A government decision to only address passport issuance and cancel other services at four Interior Ministry offices is a rights violation for those in urgent need of visas, the nonprofits Jerusalem Institute of Justice (JIJ) and Israeli Association for International Couples (AIC) said in a letter to Interior Minister Moshe Arbel on Wednesday.
In response to a passport backlog caused by the coronavirus pandemic and new biometric identification regulations, last Monday Arbel had decided that from Sunday until June 15 major ministry bureaus in Jerusalem, Tel Aviv, Haifa and Beersheba would be dedicated only to biometric document applications.
JIJ and AIC argued that the decision was unreasonable and disproportionate, and solving the passport problem at the expense of the visas was not a proper balancing of interests.
“The 4 central bureaus, which regularly handle tens of thousands of complicated status adjustment cases, will lead to complete chaos in the field of visas, which is collapsing under the load of applications anyway,” wrote JIJ and AIC. “This will cause unprecedented damage to thousands of people and family units in Israel, Israelis or spouses of Israelis, who are in the process of family reunification, immigration or receiving status.”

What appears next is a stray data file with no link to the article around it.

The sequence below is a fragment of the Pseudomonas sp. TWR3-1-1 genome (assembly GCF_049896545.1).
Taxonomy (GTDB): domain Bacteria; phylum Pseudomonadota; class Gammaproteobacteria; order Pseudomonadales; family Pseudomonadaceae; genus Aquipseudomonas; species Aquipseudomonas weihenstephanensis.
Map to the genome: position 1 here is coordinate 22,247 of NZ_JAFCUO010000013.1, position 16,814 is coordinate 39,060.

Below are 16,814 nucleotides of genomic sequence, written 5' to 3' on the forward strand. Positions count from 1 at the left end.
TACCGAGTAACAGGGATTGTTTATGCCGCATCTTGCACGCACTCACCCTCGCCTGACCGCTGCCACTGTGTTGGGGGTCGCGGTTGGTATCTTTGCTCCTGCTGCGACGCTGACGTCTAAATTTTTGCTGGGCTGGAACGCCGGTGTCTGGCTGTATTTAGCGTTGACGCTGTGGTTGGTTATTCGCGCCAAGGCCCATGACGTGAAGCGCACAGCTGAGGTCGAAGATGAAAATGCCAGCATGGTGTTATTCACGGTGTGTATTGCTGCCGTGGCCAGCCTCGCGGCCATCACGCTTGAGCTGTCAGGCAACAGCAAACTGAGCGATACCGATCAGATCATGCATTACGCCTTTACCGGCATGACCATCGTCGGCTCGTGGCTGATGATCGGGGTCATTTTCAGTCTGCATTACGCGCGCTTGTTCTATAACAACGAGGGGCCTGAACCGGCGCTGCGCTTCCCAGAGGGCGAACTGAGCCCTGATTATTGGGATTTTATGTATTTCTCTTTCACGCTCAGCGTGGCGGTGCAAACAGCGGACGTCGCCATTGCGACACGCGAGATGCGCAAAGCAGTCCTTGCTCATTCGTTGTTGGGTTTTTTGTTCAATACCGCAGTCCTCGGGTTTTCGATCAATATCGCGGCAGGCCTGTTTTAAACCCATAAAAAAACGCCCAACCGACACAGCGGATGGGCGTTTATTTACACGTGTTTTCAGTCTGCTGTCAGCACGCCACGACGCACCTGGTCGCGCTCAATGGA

While Arbel’s plan would see the automatic extension of 11,000 foreign visas to negate problems arising from cancellation of non-passport services, the NGOs said that this did not solve the problem of those who still had not been granted a status or were trying to upgrade their visa.
While the plan was to last a month, the NGOs were also concerned that the period could be extended, creating further uncertainty for citizens.
NGOs call for passport plan to be canceled or shortened
The NGOs called on Arbel and the ministry to retract the cancellation of visa services, or reduce the plan to two days a week. They also requested that the offices allow the submission of urgent visa applications.
If the ministry didn’t respond by Sunday, the NGOs warned that they would take legal action. JIJ had been weighing a petition to the High Court of Justice on Monday.
Arbel’s plan to address the passport crisis would see the four offices open under extended work hours, from 7:30 a.m. until 10 p.m., five days a week. A new permanent passport office would also be opened Monday in Bnei Brak.
The ministry didn't expect the plan to instantly resolve the passport crisis, but wanted to alleviate the pressure on the system to meet public demand.